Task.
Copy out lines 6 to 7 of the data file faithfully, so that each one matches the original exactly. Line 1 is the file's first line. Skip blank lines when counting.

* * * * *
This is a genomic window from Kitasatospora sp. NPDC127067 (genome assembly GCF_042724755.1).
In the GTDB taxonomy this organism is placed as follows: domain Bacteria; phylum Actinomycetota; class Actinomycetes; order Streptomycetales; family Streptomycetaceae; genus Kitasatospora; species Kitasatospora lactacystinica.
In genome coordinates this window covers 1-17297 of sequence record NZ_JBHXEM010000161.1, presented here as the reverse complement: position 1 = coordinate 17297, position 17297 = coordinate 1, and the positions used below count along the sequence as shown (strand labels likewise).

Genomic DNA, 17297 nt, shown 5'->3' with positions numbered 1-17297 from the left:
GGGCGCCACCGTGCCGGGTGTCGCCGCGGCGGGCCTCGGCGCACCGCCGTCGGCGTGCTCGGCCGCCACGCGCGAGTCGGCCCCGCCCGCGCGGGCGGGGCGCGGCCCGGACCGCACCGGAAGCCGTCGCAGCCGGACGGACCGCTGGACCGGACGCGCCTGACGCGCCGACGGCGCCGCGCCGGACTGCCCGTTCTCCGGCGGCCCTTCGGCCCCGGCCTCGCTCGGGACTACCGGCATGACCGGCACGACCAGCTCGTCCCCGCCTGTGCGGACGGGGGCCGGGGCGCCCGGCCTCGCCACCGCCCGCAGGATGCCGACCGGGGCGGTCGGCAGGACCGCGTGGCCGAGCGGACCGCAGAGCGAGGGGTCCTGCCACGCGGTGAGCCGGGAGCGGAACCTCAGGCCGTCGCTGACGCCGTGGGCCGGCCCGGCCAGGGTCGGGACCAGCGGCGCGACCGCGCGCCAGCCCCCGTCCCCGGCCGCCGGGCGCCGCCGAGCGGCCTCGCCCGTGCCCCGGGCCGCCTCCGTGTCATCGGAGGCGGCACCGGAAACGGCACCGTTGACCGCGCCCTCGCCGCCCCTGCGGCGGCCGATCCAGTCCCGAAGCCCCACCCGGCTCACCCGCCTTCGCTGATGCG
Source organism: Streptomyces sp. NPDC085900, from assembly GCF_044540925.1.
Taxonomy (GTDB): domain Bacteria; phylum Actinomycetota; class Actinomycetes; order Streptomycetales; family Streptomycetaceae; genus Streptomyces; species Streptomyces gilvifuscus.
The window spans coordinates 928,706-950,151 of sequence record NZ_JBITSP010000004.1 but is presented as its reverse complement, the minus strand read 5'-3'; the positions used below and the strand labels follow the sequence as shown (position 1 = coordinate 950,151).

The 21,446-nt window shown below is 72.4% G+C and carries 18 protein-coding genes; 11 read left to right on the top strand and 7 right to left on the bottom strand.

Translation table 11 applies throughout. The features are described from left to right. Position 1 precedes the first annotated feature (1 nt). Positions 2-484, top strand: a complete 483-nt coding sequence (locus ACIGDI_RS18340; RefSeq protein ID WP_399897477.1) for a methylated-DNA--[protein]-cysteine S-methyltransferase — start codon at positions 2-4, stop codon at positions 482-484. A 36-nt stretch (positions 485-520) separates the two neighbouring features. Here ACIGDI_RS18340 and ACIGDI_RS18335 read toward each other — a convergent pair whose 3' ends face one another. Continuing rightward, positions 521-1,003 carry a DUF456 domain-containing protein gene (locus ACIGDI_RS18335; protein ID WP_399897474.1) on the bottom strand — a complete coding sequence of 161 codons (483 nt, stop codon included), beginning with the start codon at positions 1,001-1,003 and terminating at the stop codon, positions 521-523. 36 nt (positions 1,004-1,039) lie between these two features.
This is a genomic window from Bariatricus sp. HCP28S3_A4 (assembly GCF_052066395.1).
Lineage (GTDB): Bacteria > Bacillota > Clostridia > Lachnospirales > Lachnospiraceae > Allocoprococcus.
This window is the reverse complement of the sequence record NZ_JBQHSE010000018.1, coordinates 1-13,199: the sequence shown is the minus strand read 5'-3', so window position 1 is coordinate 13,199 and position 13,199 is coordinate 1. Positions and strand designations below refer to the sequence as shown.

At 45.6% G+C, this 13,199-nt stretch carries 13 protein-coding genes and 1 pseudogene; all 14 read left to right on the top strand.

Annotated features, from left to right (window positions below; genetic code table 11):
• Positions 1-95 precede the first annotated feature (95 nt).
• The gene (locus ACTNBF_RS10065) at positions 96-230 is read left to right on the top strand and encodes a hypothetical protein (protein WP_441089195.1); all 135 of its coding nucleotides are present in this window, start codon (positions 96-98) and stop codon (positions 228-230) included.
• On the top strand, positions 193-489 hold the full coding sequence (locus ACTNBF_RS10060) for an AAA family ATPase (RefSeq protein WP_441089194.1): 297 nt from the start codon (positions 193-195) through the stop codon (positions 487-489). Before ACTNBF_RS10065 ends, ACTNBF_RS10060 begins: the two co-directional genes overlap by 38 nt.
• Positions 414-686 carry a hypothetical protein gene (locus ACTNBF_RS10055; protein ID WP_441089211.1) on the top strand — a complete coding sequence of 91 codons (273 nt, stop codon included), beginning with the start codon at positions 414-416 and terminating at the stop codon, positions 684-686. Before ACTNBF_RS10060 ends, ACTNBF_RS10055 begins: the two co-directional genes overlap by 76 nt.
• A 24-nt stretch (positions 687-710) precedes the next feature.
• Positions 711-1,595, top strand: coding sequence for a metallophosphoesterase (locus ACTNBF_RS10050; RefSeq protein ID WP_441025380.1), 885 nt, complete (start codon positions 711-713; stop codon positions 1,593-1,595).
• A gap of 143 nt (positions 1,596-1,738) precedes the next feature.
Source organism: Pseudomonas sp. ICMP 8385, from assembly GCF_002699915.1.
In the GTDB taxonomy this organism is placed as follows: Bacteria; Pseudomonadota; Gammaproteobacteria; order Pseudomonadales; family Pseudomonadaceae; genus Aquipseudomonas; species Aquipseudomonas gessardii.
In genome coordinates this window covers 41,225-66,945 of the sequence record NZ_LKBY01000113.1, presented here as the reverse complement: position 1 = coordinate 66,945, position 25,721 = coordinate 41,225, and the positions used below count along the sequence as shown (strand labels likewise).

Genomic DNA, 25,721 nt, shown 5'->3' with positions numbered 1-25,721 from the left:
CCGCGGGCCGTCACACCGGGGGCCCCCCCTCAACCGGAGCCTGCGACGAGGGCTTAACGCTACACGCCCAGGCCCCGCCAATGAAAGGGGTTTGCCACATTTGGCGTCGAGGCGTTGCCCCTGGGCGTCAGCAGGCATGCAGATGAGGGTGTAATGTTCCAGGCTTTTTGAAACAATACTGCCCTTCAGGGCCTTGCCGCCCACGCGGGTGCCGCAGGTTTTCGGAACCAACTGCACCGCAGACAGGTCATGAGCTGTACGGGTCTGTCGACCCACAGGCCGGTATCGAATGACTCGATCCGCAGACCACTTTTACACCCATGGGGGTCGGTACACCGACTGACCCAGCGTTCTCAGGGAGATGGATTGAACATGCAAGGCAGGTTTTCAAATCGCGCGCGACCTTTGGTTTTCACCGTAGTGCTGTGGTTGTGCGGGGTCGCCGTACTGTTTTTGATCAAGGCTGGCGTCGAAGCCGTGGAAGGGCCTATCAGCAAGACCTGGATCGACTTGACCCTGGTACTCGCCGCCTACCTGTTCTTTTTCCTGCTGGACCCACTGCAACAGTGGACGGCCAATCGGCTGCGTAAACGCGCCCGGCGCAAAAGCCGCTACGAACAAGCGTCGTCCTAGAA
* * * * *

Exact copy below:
Source organism: Streptomyces sp. NPDC085900, from assembly GCF_044540925.1.
Taxonomy (GTDB): domain Bacteria; phylum Actinomycetota; class Actinomycetes; order Streptomycetales; family Streptomycetaceae; genus Streptomyces; species Streptomyces gilvifuscus.